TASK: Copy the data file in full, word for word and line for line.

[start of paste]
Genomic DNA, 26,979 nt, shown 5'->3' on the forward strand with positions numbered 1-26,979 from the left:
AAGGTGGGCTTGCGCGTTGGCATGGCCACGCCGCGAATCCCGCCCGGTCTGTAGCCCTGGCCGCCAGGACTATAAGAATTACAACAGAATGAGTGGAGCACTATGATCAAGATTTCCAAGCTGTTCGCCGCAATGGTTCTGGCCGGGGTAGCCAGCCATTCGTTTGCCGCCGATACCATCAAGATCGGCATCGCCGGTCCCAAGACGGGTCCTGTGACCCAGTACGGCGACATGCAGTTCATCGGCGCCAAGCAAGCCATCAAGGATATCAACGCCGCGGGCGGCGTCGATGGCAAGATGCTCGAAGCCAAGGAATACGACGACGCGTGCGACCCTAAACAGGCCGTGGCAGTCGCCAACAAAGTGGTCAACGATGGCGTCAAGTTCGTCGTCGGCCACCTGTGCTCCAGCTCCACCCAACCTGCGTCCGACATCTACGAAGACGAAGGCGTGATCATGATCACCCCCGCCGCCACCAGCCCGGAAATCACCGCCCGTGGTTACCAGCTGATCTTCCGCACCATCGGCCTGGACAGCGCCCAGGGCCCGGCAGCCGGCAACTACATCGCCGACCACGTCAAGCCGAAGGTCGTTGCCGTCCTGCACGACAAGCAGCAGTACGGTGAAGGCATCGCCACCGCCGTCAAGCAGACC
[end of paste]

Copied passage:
Genomic DNA, 26,979 nt, shown 5'->3' on the forward strand with positions numbered 1-26,979 from the left:
AAGGTGGGCTTGCGCGTTGGCATGGCCACGCCGCGAATCCCGCCCGGTCTGTAGCCCTGGCCGCCAGGACTATAAGAATTACAACAGAATGAGTGGAGCACTATGATCAAGATTTCCAAGCTGTTCGCCGCAATGGTTCTGGCCGGGGTAGCCAGCCATTCGTTTGCCGCCGATACCATCAAGATCGGCATCGCCGGTCCCAAGACGGGTCCTGTGACCCAGTACGGCGACATGCAGTTCATCGGCGCCAAGCAAGCCATCAAGGATATCAACGCCGCGGGCGGCGTCGATGGCAAGATGCTCGAAGCCAAGGAATACGACGACGCGTGCGACCCTAAACAGGCCGTGGCAGTCGCCAACAAAGTGGTCAACGATGGCGTCAAGTTCGTCGTCGGCCACCTGTGCTCCAGCTCCACCCAACCTGCGTCCGACATCTACGAAGACGAAGGCGTGATCATGATCACCCCCGCCGCCACCAGCCCGGAAATCACCGCCCGTGGTTACCAGCTGATCTTCCGCACCATCGGCCTGGACAGCGCCCAGGGCCCGGCAGCCGGCAACTACATCGCCGACCACGTCAAGCCGAAGGTCGTTGCCGTCCTGCACGACAAGCAGCAGTACGGTGAAGGCATCGCCACCGCCGTCAAGCAGACC